I, like Quack Shot, have noticed that in the Eagle Shot I have examined, there seemed to be a bit more slightly irregular shaped shot and the size varied a little more than I would like to see. This suggested to me a lack of attention to detail in the manufacturing process.
I have not tested the hardness of the shot. I have not done any comparative pattern work using Eagle Shot. It did seem to break targets well.
Eagle shot is softer than Lawrence Chilled shot. That means it has less than 2% Antimony. It really isn't "magnum" at all. West Coast magnum used to contain 5% Antimony, but i believe they are down to 4% now. WCM is much better shot than Eagle or Star.
If you pay as much for eagle you are getting ripped off.
Eagle shot will not carry like West Coast shot and if you buy some and load it you will find that you get less shell per bag then you do with West Coast, because most bags are short. You will run into the same problem with Star shot.
Stick with West Coast, Lawerence or Remington Shot for Handicap.
The other is ok if you can get a deal on it for 16's.
Right now Star shot is $3.00 cheaper than real shot in my area. Of course you can buy wheel weight shot in my area for $18.00 a bag and it is better than the Star or Eagle shot.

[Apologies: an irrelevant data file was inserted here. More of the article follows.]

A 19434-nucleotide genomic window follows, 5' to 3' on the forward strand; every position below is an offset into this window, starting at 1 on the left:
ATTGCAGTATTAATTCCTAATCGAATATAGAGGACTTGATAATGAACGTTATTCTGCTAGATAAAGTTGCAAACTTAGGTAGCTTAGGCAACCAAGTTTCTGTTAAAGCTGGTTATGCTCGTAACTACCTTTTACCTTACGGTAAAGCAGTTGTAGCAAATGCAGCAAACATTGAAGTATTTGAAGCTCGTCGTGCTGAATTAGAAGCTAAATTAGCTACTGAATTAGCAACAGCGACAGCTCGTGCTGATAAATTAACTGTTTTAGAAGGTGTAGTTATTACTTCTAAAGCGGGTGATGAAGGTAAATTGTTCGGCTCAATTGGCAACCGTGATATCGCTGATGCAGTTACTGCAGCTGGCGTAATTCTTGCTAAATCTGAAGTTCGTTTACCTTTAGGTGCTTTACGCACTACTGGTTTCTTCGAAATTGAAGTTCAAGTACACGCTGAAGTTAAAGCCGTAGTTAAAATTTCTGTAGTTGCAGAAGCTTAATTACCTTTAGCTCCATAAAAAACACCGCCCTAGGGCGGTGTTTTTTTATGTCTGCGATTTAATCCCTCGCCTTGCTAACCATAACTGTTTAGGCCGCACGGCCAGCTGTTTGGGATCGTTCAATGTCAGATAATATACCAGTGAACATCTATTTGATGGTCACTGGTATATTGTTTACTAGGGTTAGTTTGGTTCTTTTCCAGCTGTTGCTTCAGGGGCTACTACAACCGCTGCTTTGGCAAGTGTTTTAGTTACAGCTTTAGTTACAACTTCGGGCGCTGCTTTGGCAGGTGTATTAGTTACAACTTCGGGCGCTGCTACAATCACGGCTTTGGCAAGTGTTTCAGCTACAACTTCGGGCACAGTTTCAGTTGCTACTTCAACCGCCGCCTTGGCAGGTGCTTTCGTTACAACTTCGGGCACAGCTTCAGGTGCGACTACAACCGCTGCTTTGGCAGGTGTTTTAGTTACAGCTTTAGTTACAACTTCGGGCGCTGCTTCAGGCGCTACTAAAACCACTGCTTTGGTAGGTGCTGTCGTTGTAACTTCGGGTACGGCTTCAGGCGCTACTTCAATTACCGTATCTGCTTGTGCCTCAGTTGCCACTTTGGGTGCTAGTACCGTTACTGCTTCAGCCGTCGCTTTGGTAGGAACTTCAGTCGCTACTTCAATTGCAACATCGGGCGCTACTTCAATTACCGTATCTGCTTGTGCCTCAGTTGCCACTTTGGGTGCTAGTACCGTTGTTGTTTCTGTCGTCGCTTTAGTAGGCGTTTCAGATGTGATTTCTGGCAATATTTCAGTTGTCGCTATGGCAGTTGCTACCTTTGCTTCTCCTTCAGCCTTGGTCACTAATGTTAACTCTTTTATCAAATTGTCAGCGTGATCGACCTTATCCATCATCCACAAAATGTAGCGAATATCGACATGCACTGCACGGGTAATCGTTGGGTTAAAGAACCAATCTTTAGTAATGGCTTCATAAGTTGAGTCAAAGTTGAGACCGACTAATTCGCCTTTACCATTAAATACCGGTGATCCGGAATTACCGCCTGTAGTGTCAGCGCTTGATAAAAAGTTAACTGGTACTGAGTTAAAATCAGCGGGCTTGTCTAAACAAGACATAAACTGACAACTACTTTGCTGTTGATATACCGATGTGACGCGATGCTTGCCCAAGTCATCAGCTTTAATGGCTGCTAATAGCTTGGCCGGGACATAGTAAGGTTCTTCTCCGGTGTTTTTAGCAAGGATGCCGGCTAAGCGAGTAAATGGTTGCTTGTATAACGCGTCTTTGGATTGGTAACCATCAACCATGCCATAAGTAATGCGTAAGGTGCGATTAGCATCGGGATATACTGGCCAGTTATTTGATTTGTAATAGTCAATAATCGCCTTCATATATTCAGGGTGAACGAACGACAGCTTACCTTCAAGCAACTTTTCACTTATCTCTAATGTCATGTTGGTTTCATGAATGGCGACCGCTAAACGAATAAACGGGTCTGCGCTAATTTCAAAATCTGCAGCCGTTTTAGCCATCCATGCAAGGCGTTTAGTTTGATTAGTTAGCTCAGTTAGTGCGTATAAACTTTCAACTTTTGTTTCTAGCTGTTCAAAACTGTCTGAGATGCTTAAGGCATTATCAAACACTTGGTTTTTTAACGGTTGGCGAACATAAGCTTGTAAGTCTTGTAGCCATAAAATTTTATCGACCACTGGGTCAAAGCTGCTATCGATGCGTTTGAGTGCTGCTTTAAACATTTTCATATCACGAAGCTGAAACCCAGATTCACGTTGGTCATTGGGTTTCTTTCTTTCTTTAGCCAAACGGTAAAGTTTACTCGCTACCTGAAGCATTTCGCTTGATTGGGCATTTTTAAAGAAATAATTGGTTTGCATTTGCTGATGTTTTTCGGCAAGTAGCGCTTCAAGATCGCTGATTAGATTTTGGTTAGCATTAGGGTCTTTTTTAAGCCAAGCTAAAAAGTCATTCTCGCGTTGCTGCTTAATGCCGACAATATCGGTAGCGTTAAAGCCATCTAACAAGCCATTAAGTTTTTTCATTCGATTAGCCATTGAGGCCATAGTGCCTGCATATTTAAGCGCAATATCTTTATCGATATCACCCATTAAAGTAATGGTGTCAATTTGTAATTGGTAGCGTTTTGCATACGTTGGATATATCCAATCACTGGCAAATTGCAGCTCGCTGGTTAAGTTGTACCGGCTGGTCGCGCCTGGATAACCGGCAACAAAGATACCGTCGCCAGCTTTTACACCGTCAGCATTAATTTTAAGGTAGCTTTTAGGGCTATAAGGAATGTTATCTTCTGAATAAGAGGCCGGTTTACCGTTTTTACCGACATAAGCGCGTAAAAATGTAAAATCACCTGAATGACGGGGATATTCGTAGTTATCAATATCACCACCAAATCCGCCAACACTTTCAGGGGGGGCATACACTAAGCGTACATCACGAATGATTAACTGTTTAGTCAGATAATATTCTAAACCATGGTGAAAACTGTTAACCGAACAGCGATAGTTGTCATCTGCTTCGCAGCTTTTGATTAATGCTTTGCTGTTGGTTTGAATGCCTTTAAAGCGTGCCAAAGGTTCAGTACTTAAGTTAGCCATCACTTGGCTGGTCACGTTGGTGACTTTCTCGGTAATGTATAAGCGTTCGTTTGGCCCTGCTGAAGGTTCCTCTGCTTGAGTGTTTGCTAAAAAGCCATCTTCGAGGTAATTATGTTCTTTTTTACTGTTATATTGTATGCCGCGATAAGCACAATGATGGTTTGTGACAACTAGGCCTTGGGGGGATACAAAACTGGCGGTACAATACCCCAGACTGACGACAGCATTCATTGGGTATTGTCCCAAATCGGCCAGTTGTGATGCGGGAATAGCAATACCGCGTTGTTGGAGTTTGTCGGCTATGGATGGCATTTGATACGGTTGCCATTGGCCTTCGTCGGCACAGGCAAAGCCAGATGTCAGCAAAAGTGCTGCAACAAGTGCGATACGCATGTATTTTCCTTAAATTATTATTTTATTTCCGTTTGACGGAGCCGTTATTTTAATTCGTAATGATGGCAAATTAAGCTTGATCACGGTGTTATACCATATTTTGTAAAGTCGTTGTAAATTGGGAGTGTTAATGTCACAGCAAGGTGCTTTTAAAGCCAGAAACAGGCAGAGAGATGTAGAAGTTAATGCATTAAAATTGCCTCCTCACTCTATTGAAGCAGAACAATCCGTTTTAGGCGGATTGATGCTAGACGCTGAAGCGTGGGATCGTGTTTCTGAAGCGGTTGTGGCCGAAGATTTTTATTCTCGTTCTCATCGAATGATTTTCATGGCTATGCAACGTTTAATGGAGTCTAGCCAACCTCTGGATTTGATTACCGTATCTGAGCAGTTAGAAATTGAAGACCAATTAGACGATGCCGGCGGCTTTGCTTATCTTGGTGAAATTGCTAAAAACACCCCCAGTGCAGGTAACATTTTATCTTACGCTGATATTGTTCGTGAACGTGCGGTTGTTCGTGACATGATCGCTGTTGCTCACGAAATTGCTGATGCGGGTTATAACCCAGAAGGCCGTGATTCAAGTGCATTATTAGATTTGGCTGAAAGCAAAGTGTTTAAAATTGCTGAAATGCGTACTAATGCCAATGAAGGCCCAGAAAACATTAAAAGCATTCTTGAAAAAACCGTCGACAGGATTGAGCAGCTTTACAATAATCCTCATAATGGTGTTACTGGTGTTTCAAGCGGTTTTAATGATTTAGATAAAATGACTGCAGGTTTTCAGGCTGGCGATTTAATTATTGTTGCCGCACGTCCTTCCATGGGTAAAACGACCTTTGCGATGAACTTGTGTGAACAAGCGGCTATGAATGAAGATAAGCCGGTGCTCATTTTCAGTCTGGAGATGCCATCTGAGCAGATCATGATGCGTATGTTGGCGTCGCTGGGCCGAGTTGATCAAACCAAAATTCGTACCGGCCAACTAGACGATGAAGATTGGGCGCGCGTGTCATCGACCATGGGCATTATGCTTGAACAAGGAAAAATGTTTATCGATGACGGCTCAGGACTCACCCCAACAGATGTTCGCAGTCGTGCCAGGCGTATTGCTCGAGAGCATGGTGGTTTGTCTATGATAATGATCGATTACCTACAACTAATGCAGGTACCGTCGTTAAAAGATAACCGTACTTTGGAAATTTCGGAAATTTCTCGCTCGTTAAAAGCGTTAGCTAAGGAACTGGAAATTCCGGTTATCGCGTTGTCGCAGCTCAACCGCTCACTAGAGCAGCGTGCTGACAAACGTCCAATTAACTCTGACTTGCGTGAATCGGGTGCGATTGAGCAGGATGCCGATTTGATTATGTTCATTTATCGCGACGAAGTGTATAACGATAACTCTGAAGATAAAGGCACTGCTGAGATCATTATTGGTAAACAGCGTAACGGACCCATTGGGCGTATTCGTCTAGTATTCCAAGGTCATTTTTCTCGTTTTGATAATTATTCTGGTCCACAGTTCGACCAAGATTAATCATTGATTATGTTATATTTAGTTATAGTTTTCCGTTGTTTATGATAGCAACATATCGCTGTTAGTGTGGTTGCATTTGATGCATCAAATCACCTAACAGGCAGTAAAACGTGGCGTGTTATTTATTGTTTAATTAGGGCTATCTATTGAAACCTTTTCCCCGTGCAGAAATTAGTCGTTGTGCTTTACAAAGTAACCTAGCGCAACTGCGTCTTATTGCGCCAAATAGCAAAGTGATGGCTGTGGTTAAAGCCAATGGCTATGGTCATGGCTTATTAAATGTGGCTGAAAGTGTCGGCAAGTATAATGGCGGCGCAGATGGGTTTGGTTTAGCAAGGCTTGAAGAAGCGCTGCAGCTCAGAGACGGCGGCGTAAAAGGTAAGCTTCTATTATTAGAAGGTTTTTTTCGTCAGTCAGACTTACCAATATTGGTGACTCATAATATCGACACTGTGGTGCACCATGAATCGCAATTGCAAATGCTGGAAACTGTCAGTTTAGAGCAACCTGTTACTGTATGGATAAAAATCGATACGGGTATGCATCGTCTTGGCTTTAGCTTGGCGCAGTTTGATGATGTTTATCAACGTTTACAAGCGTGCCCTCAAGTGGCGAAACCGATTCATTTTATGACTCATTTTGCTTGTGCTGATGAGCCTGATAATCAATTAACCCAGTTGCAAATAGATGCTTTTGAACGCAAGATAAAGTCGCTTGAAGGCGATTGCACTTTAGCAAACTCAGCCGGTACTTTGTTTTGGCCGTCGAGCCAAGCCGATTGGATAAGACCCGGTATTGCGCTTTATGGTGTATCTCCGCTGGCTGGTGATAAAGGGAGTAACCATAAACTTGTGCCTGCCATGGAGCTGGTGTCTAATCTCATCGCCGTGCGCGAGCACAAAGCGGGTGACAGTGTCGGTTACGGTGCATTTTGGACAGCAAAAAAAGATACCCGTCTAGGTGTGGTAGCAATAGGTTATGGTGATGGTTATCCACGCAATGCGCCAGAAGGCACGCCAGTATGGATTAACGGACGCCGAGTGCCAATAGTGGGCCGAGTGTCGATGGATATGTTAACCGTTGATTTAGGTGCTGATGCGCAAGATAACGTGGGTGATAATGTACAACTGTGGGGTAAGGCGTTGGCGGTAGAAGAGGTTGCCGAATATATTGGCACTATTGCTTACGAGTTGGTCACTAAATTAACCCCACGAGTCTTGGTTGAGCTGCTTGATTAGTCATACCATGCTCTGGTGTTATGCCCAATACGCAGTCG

Well then, if Eagle shot is too soft to be shot well Then I must be doing something wrong. I can consistantly break 60-75yd shots (3rd or 4th shot on annies) with Eagle 6's. I load 1 1/8oz of them going 1330fps through a 30" barrel with a IM choke. I guess that I'm reloading junk shot, yea right!
Somewhere close is a thread about "shot" which refers to an earlier thread as well.
It cites a couple of tests I did, the first giving me what I thought was "the answer" and the second of which told me I'd been thinking way too simplistically.
Assuming shotmakers get the lead they can, and reading the link above, we should not link hardness to antimony alone. Or assume that what we shoot is lead and antimony, again alone. There are too many other possibilities.
I've done a drop test on two lots of Starshot and one lot of Eagle magnum. The Starshot was as hard as anything I've tested from Winchester, Remington or Federal. The Eagle Magnum tested only slightly softer than Starshot. There was only about a 2% deformation difference with a 6" drop. The numbers were just under 30% for the Starshot and 32% for the Eagle. The difference probably doesn't mean much since the numbers can change from lot to lot.
I recently bought some "magnum" eagle shot for 27yd shooting and without access to hardness testers I tried something else. As the remington shot in my mec bottle ran low, I added the eagle shot directly after, but before the remington shot finished. This way I had a direct comparison between the two reloads. When I chronographed five shells of each type, the shells with eagle magnum averaged fifty feet per second slower! This would seem to indicate the eagle shot is heavier and therefore contains quite a bit less antimony. My conclusion is in agreement with others above. Use it for short yardages and don't pay premium prices. Bill